Hundreds of thousands of people around the world demonstrated on Saturday to protest Israel's bombing of Lebanon. In Toronto, thousands of people gathered, also condemnng Stephen Harper's endorsement of Israel's actions.
Hundreds of red and white Lebanese flags waved on Toronto's downtown streets as thousands of protestors called for an end to the violence in Lebanon.

To the beat of drums, the demonstrators yesterday gathered first at the Israeli consulate on Bloor St. W. before marching to the United States consulate on University Ave.

The horde chanted slogans condemning Israel for the deaths of Lebanese civilians and slammed Prime Minister Stephen Harper's comments calling Israel's response "measured."

Many also called for sanctions and a boycott of Israeli goods and businesses. The chants that rang out included "Shame, Shame, Shame," "The people united will never be defeated," "Shame on you Mr. Harper" and "Arab lives have value too."

. . .

The march began in front of the Israeli consulate under rain and ended at the U.S. Consulate under semi-clear skies. Peggy Nash, a member of Parliament for Parkdale-High Park, said the violence must stop.

"We are the voices of sanity, calling for peace," Nash, a New Democrat said.

The Toronto protest was part of several global demonstrations that took place yesterday.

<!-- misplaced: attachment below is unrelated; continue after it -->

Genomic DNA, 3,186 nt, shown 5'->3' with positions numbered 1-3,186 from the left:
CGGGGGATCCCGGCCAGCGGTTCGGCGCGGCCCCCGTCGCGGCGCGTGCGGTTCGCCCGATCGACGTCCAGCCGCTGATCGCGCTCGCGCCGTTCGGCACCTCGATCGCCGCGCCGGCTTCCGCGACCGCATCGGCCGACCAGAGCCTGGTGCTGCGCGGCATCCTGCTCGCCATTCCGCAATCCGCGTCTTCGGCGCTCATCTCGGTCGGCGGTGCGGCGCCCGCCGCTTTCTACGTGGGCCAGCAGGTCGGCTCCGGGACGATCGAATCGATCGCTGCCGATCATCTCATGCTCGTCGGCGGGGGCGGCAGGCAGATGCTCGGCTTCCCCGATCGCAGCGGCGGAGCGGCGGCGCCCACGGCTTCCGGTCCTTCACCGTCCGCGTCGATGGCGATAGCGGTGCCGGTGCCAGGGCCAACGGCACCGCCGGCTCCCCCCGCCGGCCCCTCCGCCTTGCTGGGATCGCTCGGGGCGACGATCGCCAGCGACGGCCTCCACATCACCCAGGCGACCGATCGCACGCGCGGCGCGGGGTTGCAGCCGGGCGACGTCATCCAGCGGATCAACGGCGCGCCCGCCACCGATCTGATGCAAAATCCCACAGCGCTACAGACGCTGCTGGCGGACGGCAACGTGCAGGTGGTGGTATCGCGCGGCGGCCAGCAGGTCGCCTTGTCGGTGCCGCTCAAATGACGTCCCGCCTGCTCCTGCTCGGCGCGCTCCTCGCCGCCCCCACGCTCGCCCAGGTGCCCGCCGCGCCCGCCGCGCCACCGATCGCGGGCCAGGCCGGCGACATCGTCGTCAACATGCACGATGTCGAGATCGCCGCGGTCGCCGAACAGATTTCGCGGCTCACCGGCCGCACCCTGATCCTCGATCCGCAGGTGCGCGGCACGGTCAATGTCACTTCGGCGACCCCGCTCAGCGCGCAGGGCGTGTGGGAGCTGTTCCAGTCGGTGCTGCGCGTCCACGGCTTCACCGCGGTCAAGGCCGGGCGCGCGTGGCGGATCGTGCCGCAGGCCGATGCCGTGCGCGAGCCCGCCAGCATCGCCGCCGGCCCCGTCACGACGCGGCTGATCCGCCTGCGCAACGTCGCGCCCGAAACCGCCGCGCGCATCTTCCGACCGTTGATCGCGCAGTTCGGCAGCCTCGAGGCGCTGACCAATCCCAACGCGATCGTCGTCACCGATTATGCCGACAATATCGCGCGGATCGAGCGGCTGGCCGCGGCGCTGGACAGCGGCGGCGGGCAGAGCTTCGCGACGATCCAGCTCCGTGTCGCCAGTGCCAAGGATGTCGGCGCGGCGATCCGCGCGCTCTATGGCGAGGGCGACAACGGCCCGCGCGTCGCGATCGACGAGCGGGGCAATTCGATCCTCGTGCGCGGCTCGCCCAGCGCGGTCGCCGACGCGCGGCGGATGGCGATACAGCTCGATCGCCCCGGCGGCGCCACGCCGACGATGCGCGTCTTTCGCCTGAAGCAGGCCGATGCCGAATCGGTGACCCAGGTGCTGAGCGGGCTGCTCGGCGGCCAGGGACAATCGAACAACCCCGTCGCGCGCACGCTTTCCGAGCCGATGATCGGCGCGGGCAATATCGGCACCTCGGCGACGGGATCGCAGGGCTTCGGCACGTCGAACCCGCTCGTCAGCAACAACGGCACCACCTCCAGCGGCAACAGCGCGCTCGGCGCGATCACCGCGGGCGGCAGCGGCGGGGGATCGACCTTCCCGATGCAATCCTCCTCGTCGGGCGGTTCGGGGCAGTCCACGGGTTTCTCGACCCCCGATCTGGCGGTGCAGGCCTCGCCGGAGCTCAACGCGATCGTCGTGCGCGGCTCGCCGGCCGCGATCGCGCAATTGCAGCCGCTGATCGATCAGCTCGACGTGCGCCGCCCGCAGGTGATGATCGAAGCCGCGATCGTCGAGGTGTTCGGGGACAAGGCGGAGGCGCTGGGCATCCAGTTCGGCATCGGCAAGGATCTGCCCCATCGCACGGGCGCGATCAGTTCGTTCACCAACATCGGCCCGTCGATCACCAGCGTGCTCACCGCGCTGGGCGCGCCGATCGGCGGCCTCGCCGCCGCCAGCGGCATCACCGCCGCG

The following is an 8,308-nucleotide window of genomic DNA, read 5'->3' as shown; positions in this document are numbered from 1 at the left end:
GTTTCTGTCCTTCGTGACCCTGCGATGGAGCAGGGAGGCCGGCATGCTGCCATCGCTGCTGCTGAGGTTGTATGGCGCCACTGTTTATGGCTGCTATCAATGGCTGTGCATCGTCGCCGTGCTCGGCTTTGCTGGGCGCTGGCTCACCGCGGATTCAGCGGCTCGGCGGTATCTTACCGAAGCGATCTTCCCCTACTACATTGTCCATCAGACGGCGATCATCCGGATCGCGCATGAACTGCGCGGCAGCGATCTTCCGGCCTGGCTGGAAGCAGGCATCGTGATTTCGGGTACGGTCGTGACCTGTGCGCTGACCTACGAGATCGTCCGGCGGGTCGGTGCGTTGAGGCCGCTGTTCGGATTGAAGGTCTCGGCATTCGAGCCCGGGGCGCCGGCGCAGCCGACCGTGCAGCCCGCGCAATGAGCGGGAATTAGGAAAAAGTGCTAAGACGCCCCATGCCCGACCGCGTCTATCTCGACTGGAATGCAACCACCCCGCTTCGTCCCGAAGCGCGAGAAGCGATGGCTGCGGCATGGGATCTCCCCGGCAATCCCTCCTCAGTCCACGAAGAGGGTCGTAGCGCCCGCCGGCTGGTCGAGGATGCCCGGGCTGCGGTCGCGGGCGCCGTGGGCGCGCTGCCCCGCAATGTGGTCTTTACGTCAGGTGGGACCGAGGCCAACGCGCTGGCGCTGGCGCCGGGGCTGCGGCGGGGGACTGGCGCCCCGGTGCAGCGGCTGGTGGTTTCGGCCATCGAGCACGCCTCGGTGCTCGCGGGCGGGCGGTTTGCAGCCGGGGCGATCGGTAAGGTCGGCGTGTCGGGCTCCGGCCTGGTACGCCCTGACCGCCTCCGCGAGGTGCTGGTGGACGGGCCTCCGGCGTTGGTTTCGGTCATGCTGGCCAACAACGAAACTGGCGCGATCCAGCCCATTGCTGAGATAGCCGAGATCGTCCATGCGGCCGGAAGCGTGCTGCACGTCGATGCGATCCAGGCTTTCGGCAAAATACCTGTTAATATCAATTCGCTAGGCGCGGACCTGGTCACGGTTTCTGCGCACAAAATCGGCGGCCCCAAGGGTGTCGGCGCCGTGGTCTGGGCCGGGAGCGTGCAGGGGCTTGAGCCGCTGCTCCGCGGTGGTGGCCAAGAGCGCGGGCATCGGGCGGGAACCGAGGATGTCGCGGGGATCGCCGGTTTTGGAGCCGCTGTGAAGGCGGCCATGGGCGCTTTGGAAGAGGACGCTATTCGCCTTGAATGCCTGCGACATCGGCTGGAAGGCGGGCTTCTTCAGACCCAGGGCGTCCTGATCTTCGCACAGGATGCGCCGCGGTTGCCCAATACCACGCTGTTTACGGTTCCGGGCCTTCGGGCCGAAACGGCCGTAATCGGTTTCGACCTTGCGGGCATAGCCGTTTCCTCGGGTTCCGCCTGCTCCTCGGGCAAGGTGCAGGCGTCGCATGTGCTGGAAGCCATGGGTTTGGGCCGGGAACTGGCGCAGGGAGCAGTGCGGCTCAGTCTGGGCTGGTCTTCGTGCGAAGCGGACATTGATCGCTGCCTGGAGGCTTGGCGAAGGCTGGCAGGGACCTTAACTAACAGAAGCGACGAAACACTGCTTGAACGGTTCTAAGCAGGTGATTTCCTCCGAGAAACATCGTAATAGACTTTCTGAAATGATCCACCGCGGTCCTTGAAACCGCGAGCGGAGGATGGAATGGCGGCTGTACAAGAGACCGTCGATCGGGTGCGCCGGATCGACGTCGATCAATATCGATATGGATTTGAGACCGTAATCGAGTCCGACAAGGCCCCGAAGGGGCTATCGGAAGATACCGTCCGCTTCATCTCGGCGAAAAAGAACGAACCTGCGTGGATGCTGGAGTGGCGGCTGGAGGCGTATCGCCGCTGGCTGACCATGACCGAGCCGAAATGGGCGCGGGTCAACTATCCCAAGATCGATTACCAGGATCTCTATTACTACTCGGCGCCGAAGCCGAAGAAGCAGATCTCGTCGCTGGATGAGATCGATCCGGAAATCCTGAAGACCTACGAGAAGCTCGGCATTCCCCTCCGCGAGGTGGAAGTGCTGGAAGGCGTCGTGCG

. . . .

In Toronto yesterday, Zahie Awad was one of the many chanting in the crowd. But unlike many others, she was also in tears as she looked into the rows of protestors. Her son, a Canadian citizen, is now in Lebanon, trying to come to Canada with her grandson.

So far, it hasn't been easy, as her grandson's papers were lost when their home was destroyed. Appeals to the Canadian government have been unheeded, she said. She hasn't been able to sleep and yesterday, contact was cut off with her son as Israel stepped up its campaign, Awad said.

Hussein Awad, her other son, said they came to the rally so other Canadians could know what was happening in the Middle East.

"We need Canada to do its role," he said, calling for this country to broker a ceasefire.

Like Awad, all Roni Chaia has been thinking about is his father and sister in Lebanon.

"They say they don't know when they are going to get hit." Chaia said, adding his family is running out of water and food.

"There is no safe place for them in Lebanon."

For Khadijeh Rakie, who also has family in Lebanon, the rally affirmed the belief she has in Canadians.

"The amount of people who showed up today, it's inspiring," she said. "It shows that Canadians do care and that our prime minister is not reflective of the country."
Toronto Star story here.

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